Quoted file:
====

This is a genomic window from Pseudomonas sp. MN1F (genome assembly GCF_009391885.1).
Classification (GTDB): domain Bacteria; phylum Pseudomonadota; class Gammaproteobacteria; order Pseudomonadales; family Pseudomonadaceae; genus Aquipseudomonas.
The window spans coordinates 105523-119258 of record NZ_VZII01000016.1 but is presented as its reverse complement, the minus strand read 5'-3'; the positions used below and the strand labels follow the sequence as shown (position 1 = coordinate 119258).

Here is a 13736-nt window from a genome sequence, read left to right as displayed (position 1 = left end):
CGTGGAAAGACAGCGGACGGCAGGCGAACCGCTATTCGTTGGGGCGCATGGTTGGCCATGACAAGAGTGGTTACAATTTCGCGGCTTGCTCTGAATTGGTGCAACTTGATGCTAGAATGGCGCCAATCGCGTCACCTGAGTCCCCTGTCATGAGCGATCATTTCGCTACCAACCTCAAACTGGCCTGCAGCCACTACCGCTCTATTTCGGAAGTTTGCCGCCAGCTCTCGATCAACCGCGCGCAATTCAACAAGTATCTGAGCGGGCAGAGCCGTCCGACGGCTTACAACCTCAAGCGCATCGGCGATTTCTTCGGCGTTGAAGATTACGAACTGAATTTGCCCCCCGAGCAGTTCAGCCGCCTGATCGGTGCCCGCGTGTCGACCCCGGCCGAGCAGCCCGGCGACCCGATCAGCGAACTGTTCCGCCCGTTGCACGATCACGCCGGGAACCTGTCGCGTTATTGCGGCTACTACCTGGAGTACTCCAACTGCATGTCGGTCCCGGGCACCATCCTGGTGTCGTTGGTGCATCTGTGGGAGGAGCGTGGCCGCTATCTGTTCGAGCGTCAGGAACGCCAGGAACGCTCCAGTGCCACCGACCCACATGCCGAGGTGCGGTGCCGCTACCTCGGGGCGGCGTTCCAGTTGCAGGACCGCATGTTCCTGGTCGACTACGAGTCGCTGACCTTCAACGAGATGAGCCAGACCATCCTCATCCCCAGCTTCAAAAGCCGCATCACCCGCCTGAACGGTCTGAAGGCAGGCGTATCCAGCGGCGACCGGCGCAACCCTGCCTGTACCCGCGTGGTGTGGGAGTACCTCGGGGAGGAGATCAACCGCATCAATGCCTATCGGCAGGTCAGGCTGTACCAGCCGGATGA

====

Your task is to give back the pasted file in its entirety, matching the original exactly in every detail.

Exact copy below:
This is a genomic window from Pseudomonas sp. MN1F (genome assembly GCF_009391885.1).
Classification (GTDB): domain Bacteria; phylum Pseudomonadota; class Gammaproteobacteria; order Pseudomonadales; family Pseudomonadaceae; genus Aquipseudomonas.
The window spans coordinates 105523-119258 of record NZ_VZII01000016.1 but is presented as its reverse complement, the minus strand read 5'-3'; the positions used below and the strand labels follow the sequence as shown (position 1 = coordinate 119258).

Here is a 13736-nt window from a genome sequence, read left to right as displayed (position 1 = left end):
CGTGGAAAGACAGCGGACGGCAGGCGAACCGCTATTCGTTGGGGCGCATGGTTGGCCATGACAAGAGTGGTTACAATTTCGCGGCTTGCTCTGAATTGGTGCAACTTGATGCTAGAATGGCGCCAATCGCGTCACCTGAGTCCCCTGTCATGAGCGATCATTTCGCTACCAACCTCAAACTGGCCTGCAGCCACTACCGCTCTATTTCGGAAGTTTGCCGCCAGCTCTCGATCAACCGCGCGCAATTCAACAAGTATCTGAGCGGGCAGAGCCGTCCGACGGCTTACAACCTCAAGCGCATCGGCGATTTCTTCGGCGTTGAAGATTACGAACTGAATTTGCCCCCCGAGCAGTTCAGCCGCCTGATCGGTGCCCGCGTGTCGACCCCGGCCGAGCAGCCCGGCGACCCGATCAGCGAACTGTTCCGCCCGTTGCACGATCACGCCGGGAACCTGTCGCGTTATTGCGGCTACTACCTGGAGTACTCCAACTGCATGTCGGTCCCGGGCACCATCCTGGTGTCGTTGGTGCATCTGTGGGAGGAGCGTGGCCGCTATCTGTTCGAGCGTCAGGAACGCCAGGAACGCTCCAGTGCCACCGACCCACATGCCGAGGTGCGGTGCCGCTACCTCGGGGCGGCGTTCCAGTTGCAGGACCGCATGTTCCTGGTCGACTACGAGTCGCTGACCTTCAACGAGATGAGCCAGACCATCCTCATCCCCAGCTTCAAAAGCCGCATCACCCGCCTGAACGGTCTGAAGGCAGGCGTATCCAGCGGCGACCGGCGCAACCCTGCCTGTACCCGCGTGGTGTGGGAGTACCTCGGGGAGGAGATCAACCGCATCAATGCCTATCGGCAGGTCAGGCTGTACCAGCCGGATGA